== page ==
Explore GCC Linking Process Using LDD, Readelf, and Objdump

by Himanshu Arora on October 17, 2011

Linking is the final stage of the gcc compilation process.

In the linking process, object files are linked together and all the references to external symbols are resolved, final addresses are assigned to function calls, etc.

In this article we will mainly focus on the following aspects of gcc linking process:

  1. Object files and how are they linked together
  2. Code relocations


Before you read this article, make sure you understand all the 4 stages that a C program has to go through before becoming an executable (pre-processing, compilation, assembly and linking).

LINKING OBJECT FILES

Lets understand this first step through an example. First create the following main.c program.

$ vi main.c
#include <stdio.h> 

extern void func(void); 

int main(void) 
{ 
    printf("\n Inside main()\n"); 
    func(); 

    return 0; 
}

Next create the following func.c program. In the file main.c we have declared a function func() through keyword ‘extern’ and have defined this function in a separate file func.c

$ vi func.c
void func(void) 
{ 
    printf("\n Inside func()\n"); 
}

Create the object file for func.c as shown below. This will create the file func.o in the current directory.

$ gcc -c func.c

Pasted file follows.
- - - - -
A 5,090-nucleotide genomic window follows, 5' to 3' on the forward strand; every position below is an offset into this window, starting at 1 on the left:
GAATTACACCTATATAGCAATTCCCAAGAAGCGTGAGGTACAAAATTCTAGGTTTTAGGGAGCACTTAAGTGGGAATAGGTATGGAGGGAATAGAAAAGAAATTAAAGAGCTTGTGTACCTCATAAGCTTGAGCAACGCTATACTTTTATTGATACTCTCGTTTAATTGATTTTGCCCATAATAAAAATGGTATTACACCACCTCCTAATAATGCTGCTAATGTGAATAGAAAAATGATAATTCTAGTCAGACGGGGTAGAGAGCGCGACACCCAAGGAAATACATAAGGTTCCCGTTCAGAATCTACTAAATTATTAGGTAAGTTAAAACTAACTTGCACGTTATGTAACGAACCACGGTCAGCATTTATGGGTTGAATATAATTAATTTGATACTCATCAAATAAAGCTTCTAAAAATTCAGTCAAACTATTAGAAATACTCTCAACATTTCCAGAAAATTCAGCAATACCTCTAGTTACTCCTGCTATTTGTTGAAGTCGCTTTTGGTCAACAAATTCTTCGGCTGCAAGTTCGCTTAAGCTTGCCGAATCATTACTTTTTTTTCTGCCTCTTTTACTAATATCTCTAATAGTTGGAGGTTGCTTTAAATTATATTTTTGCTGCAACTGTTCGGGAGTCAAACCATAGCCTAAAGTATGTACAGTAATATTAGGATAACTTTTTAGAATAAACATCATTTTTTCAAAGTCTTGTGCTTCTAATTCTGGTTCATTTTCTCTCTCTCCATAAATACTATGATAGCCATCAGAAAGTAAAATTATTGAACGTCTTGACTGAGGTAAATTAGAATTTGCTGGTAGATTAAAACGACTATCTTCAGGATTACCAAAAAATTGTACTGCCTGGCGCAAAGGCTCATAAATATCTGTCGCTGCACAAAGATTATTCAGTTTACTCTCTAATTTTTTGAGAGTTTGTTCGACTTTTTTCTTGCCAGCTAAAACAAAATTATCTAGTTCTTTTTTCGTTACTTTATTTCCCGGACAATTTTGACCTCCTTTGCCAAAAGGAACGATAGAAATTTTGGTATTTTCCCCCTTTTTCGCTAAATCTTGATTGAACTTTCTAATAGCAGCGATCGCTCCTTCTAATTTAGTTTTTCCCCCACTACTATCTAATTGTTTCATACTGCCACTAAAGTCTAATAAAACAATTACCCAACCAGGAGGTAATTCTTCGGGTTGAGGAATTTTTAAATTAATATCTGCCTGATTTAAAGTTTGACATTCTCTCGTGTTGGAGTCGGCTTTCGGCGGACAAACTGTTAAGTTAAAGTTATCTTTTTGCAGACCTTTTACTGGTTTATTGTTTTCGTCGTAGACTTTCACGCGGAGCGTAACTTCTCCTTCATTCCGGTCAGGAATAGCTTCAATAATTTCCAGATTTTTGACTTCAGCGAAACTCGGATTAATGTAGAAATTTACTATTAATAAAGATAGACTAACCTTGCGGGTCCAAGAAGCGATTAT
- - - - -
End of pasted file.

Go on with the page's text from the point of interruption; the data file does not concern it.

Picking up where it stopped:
Similarly create the object file for main.c as shown below. This will create the file main.o in the current directory.

$ gcc -c main.c

Now execute the following command to link these two object files to produce a final executable. This will create the file ‘main’ in the current directory.

$ gcc func.o main.o -o main

When you execute this ‘main’ program you’ll see the following output.

$ ./main 
Inside main() 
Inside func()

From the above output, it is clear that we were able to link the two object files successfully into a final executable.

What did we acheive when we separated function func() from main.c and wrote it in func.c?

The answer is that here it may not have mattered much if we would have written the function func() in the same file too but think of very large programs where we might have thousands of lines of code. A change to one line of code could result in recompilation of the whole source code which is not accceptable in most cases. So, very large programs are sometimes divided into small peices which are finaly linked together to produce the executable.